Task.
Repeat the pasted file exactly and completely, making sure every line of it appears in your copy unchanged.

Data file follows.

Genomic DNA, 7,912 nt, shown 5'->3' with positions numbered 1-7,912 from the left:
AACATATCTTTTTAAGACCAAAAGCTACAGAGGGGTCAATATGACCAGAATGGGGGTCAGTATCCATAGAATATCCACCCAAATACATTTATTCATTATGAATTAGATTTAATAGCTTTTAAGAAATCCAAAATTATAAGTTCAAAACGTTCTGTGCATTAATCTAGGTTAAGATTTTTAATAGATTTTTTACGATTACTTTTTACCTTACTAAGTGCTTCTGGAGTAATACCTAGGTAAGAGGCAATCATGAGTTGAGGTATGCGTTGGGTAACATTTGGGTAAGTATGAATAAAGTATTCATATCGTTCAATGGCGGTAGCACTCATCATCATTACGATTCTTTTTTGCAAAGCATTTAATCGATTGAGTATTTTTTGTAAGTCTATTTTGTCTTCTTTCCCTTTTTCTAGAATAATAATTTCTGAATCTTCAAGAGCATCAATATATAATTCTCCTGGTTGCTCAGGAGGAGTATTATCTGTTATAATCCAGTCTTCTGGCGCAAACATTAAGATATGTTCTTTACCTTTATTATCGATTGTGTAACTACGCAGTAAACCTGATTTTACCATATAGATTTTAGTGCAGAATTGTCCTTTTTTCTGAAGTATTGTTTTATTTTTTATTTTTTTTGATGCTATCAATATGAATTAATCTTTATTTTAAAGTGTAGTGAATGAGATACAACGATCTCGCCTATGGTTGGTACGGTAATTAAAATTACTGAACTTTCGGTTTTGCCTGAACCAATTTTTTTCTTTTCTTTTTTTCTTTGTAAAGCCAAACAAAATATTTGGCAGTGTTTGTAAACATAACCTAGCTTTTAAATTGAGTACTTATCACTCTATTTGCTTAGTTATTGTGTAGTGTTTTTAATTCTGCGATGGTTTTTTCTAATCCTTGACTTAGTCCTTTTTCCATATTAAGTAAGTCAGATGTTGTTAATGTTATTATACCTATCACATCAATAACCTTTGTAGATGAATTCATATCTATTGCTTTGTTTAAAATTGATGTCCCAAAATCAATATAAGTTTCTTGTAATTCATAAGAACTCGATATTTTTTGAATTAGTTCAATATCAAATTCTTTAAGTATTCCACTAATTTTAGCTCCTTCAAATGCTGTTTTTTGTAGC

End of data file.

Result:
Genomic DNA, 7,912 nt, shown 5'->3' with positions numbered 1-7,912 from the left:
AACATATCTTTTTAAGACCAAAAGCTACAGAGGGGTCAATATGACCAGAATGGGGGTCAGTATCCATAGAATATCCACCCAAATACATTTATTCATTATGAATTAGATTTAATAGCTTTTAAGAAATCCAAAATTATAAGTTCAAAACGTTCTGTGCATTAATCTAGGTTAAGATTTTTAATAGATTTTTTACGATTACTTTTTACCTTACTAAGTGCTTCTGGAGTAATACCTAGGTAAGAGGCAATCATGAGTTGAGGTATGCGTTGGGTAACATTTGGGTAAGTATGAATAAAGTATTCATATCGTTCAATGGCGGTAGCACTCATCATCATTACGATTCTTTTTTGCAAAGCATTTAATCGATTGAGTATTTTTTGTAAGTCTATTTTGTCTTCTTTCCCTTTTTCTAGAATAATAATTTCTGAATCTTCAAGAGCATCAATATATAATTCTCCTGGTTGCTCAGGAGGAGTATTATCTGTTATAATCCAGTCTTCTGGCGCAAACATTAAGATATGTTCTTTACCTTTATTATCGATTGTGTAACTACGCAGTAAACCTGATTTTACCATATAGATTTTAGTGCAGAATTGTCCTTTTTTCTGAAGTATTGTTTTATTTTTTATTTTTTTTGATGCTATCAATATGAATTAATCTTTATTTTAAAGTGTAGTGAATGAGATACAACGATCTCGCCTATGGTTGGTACGGTAATTAAAATTACTGAACTTTCGGTTTTGCCTGAACCAATTTTTTTCTTTTCTTTTTTTCTTTGTAAAGCCAAACAAAATATTTGGCAGTGTTTGTAAACATAACCTAGCTTTTAAATTGAGTACTTATCACTCTATTTGCTTAGTTATTGTGTAGTGTTTTTAATTCTGCGATGGTTTTTTCTAATCCTTGACTTAGTCCTTTTTCCATATTAAGTAAGTCAGATGTTGTTAATGTTATTATACCTATCACATCAATAACCTTTGTAGATGAATTCATATCTATTGCTTTGTTTAAAATTGATGTCCCAAAATCAATATAAGTTTCTTGTAATTCATAAGAACTCGATATTTTTTGAATTAGTTCAATATCAAATTCTTTAAGTATTCCACTAATTTTAGCTCCTTCAAATGCTGTTTTTTGTAGC